Next, you will have to submit to an in-person interview.  After your application has been reviewed, you will receive a notification in your G.E. account that you need to schedule an interview at one of their Global Entry Enrollment Centers.  All of the centers are located close to or within airports.  If they are located inside the airport, you will never have to worry about going through TSA to get there.  The offices are located outside the security area.

The actual interview consists of pointed questions (i.e. to ascertain any criminal history) and watching a short video on how to use the kiosk or they will simply demonstrate how while you are there.  The interviewer (A U.S. Customs Officer) will take your picture and scan your fingerprints.  Both biometric measures must match when you go to the computer kiosk when re-entering the country.  All applicants must bring with them a machine-readable passport or a U.S. permanent residency card.  Typically, you will be done in less than 15 minutes.

Are there any conditions that may disqualify me?

According to the Global Entry site, here is their list of reasons for ineligibility for their program:

Applicants may not qualify for participation in the Global Entry program if they:

  • Provide false or incomplete information on the application;
  • Have been convicted of any criminal offense or have pending criminal charges or outstanding warrants;
  • Have been found in violation of any customs, immigration or agriculture regulations or laws in any country;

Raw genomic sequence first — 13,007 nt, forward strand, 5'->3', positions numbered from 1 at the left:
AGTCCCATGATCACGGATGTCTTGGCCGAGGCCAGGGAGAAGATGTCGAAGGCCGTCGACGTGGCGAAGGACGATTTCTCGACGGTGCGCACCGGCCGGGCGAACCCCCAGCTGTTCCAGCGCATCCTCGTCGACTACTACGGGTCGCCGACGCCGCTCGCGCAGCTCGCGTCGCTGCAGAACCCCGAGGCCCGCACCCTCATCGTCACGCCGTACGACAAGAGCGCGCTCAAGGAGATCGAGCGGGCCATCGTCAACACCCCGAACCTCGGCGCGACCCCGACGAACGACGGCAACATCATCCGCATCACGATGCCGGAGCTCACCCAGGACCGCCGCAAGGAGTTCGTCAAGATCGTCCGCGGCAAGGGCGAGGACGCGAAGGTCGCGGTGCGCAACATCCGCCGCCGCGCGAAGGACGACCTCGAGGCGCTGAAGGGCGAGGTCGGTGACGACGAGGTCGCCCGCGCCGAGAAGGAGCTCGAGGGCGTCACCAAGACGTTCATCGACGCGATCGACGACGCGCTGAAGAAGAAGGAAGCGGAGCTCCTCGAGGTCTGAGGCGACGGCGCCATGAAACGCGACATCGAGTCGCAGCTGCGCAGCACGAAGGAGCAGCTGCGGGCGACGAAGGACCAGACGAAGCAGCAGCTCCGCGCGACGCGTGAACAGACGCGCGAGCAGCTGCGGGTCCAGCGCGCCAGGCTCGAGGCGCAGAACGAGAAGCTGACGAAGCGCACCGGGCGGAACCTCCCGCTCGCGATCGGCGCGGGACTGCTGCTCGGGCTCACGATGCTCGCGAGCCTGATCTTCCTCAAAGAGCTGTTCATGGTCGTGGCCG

• Are subjects of an ongoing investigation by any federal, state or local law enforcement agency;
  • Are inadmissible to the United States under immigration regulation, including applicants with approved waivers of inadmissibility or parole documentation;
  • Cannot satisfy the Customs and Border Protection department (CBP) of their low-risk status (e.g. CBP has intelligence that indicates that the applicant is not low risk; CBP cannot determine an applicant’s criminal, residence or employment history).

Global Entry Program

When does my ‘membership’ expire?

Your $100.00 non-refundable fee gives you five years’ access to the Global Entry program.

Are there any additional benefits that I should know about?

U.S. citizens who are members of the U.S. Customs and Border Protection (CBP) Global Entry, NEXUS and SENTRI Trusted Traveler programs are eligible to participate in the TSA Pre program.  Canadian citizens who are members of the NEXUS program are also eligible for the TSA Pre program.  You will not be assessed any additional fees in order to participate.

This means that if you are traveling on participating airlines, after check in, you can skip the long TSA lines and head straight for the TSA Pre- approved line with your Global Entry card.  At this point, you can walk through with your shoes, belt and coat on and you will not need to take any electronics out for x-ray scans.  Naturally, the government reserves the right to search you anyway, for whatever reason.

Currently, the participating airlines are Delta, American Airlines, Alaska Airlines, United and US Airways but only at specific airports.  Be sure to check to see which airports offer this service here.

Upon approval to the Global Entry program, you will receive an invitation to the TSA Pre program.  Each airline will have to separately approve your participation.  This program is still in the early stages and will become more valuable as more airlines sign on board and more airports accommodate the program.